So I decided to take some time to look for other options. But apparently, the customer service rep I talked to misunderstood what I said, because a couple of hours later, my water was off. I ran out to look at the water meter to see if I could tell what had been done to shut it off, but there was no sign.

But not wanting to waste the opportunity, I went ahead and did the installation of the new fixture. It took a few hours longer than it should have, because...

Shoe the Fourth: the old faucet had been in place for decades. The nuts securing it to the tub had been painted over at least once, space was tight, and one of the corners on one of the old nuts had been worn away pretty thoroughly, so getting the nuts free was a bitch. Once I finally had the nuts free, I found out the faucet itself was secured with putty, so I had to spend another twenty minutes to a half-hour trying to work it free. The heat and humidity built up over previous weeks meant I could only work in there for about twenty minutes at a time before I had to step out and cool off. I also replaced the float-and-flapper system in the toilet, which otherwise runs constantly in the winter unless you reach your hand in the tank and hold down the flapper, which as you might imagine is a pretty cold proposition.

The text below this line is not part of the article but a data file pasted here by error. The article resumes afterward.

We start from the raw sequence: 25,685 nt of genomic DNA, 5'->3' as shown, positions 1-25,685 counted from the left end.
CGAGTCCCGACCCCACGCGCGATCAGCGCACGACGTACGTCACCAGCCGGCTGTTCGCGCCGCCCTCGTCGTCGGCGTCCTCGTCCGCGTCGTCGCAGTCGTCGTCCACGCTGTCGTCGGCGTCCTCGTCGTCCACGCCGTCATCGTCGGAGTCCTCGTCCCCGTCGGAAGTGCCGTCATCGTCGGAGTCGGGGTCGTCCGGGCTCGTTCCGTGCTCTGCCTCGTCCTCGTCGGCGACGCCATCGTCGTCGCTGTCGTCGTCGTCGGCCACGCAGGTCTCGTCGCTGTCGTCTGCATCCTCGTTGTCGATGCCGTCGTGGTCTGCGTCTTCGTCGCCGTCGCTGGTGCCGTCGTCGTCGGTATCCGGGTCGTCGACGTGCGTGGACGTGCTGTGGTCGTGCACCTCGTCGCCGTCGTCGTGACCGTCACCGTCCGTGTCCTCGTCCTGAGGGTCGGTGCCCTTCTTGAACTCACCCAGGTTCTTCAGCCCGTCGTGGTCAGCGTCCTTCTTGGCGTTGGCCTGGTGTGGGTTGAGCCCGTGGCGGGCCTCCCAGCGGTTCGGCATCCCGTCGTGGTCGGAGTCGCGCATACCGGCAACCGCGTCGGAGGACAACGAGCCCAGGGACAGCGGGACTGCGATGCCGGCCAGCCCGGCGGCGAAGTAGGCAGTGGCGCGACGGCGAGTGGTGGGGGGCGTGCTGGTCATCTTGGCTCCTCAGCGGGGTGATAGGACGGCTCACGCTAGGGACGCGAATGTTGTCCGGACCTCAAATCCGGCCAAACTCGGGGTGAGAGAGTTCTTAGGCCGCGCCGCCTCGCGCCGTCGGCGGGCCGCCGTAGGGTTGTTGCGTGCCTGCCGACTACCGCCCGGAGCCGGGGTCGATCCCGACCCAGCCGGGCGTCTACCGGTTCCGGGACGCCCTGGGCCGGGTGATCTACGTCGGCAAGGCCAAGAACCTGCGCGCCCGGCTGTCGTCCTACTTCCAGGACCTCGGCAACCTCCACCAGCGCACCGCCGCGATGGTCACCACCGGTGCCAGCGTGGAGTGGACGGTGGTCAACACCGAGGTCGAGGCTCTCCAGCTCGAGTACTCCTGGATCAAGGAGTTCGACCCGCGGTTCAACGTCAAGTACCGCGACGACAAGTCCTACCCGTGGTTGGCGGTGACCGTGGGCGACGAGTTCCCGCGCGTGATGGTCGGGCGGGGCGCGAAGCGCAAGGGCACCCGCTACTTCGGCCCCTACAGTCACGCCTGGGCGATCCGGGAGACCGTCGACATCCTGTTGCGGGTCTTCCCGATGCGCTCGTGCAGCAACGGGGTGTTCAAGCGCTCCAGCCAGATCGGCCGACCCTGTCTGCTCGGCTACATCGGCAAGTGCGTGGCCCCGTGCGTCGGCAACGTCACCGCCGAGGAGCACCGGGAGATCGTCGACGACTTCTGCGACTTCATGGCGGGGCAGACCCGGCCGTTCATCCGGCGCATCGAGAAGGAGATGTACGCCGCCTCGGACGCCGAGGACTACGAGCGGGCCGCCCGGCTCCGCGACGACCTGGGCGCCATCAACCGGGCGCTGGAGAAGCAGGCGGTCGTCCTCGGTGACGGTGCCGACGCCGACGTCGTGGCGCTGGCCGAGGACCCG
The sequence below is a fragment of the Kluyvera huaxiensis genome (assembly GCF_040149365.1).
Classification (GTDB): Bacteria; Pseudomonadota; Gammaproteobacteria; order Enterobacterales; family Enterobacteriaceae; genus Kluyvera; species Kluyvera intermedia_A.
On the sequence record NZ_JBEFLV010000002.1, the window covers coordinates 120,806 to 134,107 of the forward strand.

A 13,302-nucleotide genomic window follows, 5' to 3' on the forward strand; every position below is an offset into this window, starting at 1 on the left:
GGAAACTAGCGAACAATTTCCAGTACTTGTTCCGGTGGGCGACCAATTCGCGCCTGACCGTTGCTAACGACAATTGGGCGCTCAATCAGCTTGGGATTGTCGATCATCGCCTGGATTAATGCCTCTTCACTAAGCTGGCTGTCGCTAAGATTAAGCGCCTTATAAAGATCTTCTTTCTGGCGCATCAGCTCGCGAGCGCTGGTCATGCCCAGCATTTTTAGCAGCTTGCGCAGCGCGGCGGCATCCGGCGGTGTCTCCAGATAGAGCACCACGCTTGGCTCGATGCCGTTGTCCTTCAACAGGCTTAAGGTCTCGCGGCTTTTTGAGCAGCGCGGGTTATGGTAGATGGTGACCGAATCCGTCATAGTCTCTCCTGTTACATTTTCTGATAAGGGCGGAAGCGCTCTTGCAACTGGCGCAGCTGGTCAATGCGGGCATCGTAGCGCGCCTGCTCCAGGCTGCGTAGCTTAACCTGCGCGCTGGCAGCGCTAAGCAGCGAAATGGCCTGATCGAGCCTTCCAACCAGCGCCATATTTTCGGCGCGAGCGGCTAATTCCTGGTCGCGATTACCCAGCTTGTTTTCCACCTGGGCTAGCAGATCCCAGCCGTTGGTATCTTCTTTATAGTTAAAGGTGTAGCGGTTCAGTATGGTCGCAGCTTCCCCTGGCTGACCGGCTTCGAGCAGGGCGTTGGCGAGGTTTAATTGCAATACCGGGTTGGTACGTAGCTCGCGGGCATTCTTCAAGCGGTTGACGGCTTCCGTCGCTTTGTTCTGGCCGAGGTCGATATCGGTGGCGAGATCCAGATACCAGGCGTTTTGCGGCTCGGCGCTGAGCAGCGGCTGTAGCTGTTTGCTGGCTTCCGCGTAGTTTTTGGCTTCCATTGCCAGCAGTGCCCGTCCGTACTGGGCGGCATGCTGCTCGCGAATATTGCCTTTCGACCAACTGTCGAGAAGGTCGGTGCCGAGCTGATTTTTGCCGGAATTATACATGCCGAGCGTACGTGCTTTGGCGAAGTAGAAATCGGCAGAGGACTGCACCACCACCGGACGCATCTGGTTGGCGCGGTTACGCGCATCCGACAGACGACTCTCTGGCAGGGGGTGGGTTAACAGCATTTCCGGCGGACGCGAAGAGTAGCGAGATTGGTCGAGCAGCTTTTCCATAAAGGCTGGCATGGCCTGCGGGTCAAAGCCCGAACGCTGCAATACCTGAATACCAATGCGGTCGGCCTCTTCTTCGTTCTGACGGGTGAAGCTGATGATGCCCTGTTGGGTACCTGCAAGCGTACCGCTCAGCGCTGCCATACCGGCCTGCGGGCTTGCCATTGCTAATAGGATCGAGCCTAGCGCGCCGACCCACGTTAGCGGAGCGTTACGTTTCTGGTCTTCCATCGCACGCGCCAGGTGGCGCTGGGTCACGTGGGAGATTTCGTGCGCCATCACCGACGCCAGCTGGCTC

Finally, though, I got the job done.

Or so I thought. By the time I finished, it was almost 9 p.m. and I had to leave for work. Because of my odd sleep-and-work schedule, I was not able to call the city for a couple of days to get the water turned on. Which is when I heard the crashing sounds of...

Shoe the Fifth: getting the water back on. Remember, I still had not found the shut-off switch outside, so I still had no way to turn the water back on. I called the city to come out, but by the next day, he had not shown up. Still no water.

So I called, only to be told he had turned the water on, found it to be running, shut it off immediately, and left. Because of bad phone reception in my house and poor communication skills on the part of the rep, I could not process what she was telling me, so I asked for the guy to come back.